For the past 16 years, the varsity boys soccer program at Berean Christian School has been under the direction of Luke Schartner, who is also the dean of varsity athletic coaches at the school.
For Schartner, who teaches physical education, his coaching roots took hold as a child.
“I grew up and played in Illinois,” Schartner recalled. “My high school career was at Libertyville High School, and I played as a midfielder.”
After high school, he moved to West Palm Beach to attend Palm Beach Atlantic University and played college soccer. “I had one season as a PBA Sailfish,” Schartner said.
His desire to be a soccer coach can be traced to his father.
“I grew up watching my dad coach,” Schartner said. “It was something I was always interested in. It’s a huge part of my life now.”
His reasons for becoming a soccer coach were driven by the importance of providing a positive and supportive atmosphere for his players.
“A lot of people coach because they had positive coaches and wanted to do the same for others,” Schartner said. “For me, it was somewhat the opposite. I had some negative experiences with coaches and really wanted to be different.”
While some coaches are regarded as being the ultimate source of information for their players, Schartner believes that he is still learning about soccer every time he steps on the field.
“I feel like this journey has always been about learning for both me as a coach and also for my players,” Schartner said. “Even after 16 seasons, I have much to learn. I strive to focus on the players and building them up as men and not as much focus on building a program. I also want to instill ownership in the boys. So, they see it as their team and performance.”
While every soccer season at Berean has been filled with memorable moments, some of his recent teams have produced profound memories.
“Our team that made that run to the regional final in 2018 was talented, but played really well as a unit, too,” Schartner said. “They also knew how to make things really fun, thanks to Mark Sadek. And the 2020 post-season run was a fun memory. We had three playoff games in one week. All three games went into overtime, we had two penalty shootouts, and we defeated a really quality undefeated Yeshiva team to clinch the district championship.”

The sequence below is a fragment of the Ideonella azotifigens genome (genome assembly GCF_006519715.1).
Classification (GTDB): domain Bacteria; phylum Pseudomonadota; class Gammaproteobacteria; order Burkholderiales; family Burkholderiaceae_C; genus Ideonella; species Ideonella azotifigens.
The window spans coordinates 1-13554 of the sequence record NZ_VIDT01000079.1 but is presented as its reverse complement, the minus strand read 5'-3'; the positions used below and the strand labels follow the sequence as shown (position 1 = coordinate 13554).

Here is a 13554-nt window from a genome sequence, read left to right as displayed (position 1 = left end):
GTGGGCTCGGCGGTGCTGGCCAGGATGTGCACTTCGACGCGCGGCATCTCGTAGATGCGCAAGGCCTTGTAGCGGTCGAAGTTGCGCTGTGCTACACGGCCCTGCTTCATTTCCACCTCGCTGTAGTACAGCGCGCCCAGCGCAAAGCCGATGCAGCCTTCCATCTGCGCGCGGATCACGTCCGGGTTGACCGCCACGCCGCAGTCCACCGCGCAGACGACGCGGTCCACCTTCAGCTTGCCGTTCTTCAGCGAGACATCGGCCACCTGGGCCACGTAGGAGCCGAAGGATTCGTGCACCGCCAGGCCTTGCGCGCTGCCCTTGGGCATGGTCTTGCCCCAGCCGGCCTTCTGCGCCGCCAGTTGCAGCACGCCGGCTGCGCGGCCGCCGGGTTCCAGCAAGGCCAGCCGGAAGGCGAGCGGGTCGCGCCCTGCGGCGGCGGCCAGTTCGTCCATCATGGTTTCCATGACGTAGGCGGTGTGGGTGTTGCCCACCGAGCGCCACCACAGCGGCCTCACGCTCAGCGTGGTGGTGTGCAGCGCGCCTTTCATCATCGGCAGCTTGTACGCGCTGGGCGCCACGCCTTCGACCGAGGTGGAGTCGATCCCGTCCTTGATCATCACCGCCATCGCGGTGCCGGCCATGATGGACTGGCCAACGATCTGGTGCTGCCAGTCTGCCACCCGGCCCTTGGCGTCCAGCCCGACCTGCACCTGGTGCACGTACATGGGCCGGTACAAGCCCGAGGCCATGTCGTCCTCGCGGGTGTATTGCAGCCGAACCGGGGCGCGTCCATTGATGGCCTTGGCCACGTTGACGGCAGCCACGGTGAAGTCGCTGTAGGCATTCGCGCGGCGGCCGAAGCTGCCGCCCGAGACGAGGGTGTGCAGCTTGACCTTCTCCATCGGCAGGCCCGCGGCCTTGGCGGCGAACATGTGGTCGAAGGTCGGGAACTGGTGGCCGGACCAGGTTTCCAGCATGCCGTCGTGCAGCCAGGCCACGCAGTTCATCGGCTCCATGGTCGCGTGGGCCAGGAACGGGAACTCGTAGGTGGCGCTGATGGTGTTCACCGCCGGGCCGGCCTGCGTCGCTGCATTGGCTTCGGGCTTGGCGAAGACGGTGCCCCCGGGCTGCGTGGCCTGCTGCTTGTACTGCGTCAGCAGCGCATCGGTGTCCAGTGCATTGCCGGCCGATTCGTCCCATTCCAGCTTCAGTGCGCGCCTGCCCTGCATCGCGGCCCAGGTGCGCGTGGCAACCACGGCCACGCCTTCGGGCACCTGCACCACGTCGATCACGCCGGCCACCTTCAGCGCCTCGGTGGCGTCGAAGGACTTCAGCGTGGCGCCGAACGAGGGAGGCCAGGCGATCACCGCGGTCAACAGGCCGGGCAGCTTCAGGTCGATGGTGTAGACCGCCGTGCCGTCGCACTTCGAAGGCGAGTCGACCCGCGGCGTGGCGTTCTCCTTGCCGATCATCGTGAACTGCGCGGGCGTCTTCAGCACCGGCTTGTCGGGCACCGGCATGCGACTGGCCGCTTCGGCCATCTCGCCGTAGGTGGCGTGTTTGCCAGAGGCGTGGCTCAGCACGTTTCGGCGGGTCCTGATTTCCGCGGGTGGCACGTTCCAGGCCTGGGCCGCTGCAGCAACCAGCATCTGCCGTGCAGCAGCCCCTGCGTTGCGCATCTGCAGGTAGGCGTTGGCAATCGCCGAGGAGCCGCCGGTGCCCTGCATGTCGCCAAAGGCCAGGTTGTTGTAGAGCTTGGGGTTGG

Berean’s athletic director Michelle Metzler is delighted to have Schartner as the leader of the varsity boys soccer program.
“I’ve witnessed his solid coaching skill set and experience during games and practices,” Metzler said. “He intentionally grabs opportunities to create meaningful relationships with his athletes. The level of trust he builds extends into long-term, successful character development. His unyielding commitment to progress is notable, despite any setbacks. I am, personally, constantly encouraged by him. Coach Schartner challenges his players, on every level, to be impactful. There’s an impressive balance that he is able to generate and maintain.”
When asked to assemble a Berean “dream team” boys soccer squad, based on his first 16 years as the coach, he was able to create a list, but it was not an easy selection process.
“I know I’m probably forgetting some names,” Schartner said.
His top goalkeeper is Mikael Guerrier, though former Bulldog Derek Medellin and his current keeper, Miles Kelly, would also be worthy selections. His starting defenders would be Caleb Wells, Barak Degler, Armani Zalez, Keilon Stube and Chris Intoppa. His top four midfielders would be Arrun Rajoo, Nael Guerrier, Justin Dieck and Brock Dion, and his two goal-scoring forwards would be Noah Torres and Alex Silva.